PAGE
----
Despite assurances given Tuesday to Colorado's U.S. senators that chemical weapons would not be moved out of the Pueblo Chemical Depot, the Army is going ahead with plans to study the possibility of shipping chemical weapons around the country and has halted all construction work on a disposal facility here.
Jan. 20Despite assurances given Tuesday to Colorado's U.S. senators that chemical weapons would not be moved out of the Pueblo Chemical Depot, the Army is going ahead with plans to study the possibility of shipping chemical weapons around the country and has halted all construction work on a disposal facility here.
A press release issued Wednesday by the Army's Chemical Materials Agency stated that it had been told by the Department of Defense to study relocation and "other alternatives" that would allow the United States to meet its treaty deadline for disposal of weapons by 2012.
Transporting chemical weapons is forbidden by federal law without an executive order from the president, and likely would face opposition from any states those weapons might cross.
The most likely scenario for Pueblo's 2,600 tons of mustard agent shells and mortar rounds would be to send them to an incinerator at the Tooele Army Depot in Utah.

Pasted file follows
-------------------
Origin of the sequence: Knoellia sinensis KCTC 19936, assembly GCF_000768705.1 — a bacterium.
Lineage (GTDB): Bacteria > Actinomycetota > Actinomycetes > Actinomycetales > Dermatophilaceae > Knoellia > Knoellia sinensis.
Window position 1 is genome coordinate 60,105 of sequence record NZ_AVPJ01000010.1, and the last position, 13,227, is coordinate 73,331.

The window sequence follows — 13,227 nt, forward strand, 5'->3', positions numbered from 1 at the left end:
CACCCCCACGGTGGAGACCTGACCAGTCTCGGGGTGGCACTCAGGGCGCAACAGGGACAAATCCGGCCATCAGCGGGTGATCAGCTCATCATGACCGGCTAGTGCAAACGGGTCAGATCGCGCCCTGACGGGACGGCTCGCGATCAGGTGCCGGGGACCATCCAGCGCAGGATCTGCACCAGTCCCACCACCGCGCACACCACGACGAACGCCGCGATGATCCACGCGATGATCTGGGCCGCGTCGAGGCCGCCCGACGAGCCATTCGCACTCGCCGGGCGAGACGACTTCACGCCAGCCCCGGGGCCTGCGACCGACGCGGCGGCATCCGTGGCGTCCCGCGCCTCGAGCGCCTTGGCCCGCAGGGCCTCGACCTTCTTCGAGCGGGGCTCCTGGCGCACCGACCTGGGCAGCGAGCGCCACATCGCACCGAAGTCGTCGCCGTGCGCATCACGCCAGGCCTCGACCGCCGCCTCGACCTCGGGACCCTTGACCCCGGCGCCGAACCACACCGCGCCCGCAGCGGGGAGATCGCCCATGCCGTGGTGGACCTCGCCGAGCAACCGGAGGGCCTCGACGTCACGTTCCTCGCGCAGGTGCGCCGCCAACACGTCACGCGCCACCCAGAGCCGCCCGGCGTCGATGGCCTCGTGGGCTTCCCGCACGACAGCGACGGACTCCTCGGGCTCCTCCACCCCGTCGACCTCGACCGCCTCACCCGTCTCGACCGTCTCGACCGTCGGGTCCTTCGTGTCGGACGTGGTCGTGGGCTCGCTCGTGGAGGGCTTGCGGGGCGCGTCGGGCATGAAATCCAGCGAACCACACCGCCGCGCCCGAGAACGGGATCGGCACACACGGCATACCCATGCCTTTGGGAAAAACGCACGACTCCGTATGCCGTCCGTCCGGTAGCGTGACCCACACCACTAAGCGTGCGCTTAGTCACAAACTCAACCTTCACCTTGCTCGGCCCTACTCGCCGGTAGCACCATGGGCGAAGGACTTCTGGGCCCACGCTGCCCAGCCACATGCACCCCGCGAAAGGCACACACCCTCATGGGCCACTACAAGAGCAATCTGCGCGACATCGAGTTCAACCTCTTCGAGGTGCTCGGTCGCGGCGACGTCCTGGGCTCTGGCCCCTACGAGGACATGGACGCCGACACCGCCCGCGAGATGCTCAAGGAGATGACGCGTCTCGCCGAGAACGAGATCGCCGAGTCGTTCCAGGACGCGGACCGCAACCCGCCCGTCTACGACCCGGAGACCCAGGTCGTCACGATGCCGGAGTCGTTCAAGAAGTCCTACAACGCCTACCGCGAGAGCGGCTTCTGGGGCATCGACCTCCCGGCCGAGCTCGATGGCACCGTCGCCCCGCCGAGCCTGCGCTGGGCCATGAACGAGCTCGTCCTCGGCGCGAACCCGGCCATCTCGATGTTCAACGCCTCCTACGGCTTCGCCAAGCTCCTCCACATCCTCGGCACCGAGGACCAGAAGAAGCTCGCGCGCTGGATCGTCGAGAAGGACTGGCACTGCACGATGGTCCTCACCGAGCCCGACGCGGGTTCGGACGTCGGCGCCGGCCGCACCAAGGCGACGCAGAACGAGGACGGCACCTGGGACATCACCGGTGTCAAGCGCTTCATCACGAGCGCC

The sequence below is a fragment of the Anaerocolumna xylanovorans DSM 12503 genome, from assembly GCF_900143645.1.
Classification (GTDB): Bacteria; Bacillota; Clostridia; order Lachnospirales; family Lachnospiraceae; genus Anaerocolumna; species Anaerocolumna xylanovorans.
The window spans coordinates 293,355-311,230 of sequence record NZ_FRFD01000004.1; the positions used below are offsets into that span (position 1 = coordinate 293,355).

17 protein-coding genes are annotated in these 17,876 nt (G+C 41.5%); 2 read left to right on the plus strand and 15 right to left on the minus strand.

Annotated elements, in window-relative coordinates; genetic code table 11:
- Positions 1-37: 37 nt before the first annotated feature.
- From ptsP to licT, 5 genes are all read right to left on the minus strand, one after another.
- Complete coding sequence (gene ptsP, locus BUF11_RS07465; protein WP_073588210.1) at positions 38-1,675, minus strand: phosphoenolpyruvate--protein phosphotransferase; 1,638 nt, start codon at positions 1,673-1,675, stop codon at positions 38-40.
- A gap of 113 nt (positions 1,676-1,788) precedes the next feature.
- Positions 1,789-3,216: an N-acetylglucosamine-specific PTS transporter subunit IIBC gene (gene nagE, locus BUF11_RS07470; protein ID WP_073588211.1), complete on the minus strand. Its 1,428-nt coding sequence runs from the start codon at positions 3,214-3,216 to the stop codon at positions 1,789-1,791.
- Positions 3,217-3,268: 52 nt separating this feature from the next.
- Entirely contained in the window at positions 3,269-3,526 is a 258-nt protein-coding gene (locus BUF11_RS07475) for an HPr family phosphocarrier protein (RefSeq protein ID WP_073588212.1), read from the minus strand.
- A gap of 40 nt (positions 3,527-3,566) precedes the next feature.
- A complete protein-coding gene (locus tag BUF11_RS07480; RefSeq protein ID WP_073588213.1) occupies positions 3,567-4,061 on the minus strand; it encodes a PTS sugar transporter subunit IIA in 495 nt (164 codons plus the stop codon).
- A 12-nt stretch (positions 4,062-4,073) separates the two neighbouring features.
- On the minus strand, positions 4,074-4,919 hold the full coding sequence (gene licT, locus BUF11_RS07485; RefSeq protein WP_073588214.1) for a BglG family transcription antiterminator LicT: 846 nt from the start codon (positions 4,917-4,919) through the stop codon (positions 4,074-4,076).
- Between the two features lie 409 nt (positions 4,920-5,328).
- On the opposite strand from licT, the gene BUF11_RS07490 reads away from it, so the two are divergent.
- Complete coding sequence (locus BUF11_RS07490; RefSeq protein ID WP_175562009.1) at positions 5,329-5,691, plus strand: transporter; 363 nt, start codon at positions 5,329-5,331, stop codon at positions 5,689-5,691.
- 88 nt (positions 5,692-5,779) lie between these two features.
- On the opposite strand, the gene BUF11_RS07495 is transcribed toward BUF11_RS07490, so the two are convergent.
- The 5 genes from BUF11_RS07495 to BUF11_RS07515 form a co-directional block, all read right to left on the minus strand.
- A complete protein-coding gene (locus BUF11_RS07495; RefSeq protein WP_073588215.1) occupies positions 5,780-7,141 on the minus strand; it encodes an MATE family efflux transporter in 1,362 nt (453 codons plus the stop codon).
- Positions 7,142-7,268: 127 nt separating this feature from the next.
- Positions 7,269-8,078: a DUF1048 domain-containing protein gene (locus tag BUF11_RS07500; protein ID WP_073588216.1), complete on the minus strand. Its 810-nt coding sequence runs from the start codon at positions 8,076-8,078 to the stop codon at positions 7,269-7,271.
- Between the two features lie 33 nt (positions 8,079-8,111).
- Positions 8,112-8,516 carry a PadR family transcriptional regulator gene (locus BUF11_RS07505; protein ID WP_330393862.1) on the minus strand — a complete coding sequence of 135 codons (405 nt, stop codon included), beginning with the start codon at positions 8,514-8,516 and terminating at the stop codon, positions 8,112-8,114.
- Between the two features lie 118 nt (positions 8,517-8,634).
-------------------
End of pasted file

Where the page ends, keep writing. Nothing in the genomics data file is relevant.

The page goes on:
A spokeswoman for Sen. Wayne Allard, R-Colo., said Wednesday, "The Pentagon is wasting money on the study since they assured the senator unequivocally that they weren't going to move it."
On Tuesday, Allard and his freshman colleague, Sen. Ken Salazar, D-Colo., met with two Defense Department officials, who assured the senators that the Pueblo weapons were not going to be moved and that there were no plans to switch from the planned water neutralization method to incineration, which was opposed by many in the community.
Allard's staffer said the senator expects a memorandum by Friday from the officials that will clarify the Defense Department's position.
Regardless of what the memo might say, the Assembled Chemical Weapons Alternative agency overseeing the Pueblo project has stopped all bidding by prime contractor Bechtel for Phase 1 construction work for at least 90 days while the Army study is done.
ACWA spokeswoman Kathy DeWeese said that the freeze on construction contracts would not affect current staffing at the Pueblo Chemical Depot or work on design packages for Phase 2 of the program or preparation for the next step in permitting by the Colorado Department of Public Health and Environment.
Design work on Phase 3, the construction of the actually destruction facility, was stopped by the Pentagon last fall.
Mike Parker, director of the ACWA program and the Army's Chemical Materials Agency, said in Wednesday's press release, "We have just received our directions from DOD on the matter."
He added, "It is premature at this time to comment on the content of the evaluations. The Army has just received the direction from the office of the Secretary of Defense and is currently in the process of formulating its alternative evaluation strategy. We have a proven track record in safely storing and eliminating chemical materiel, while protecting workers, the public and the environment. This will be a cornerstone of any alternatives we consider."
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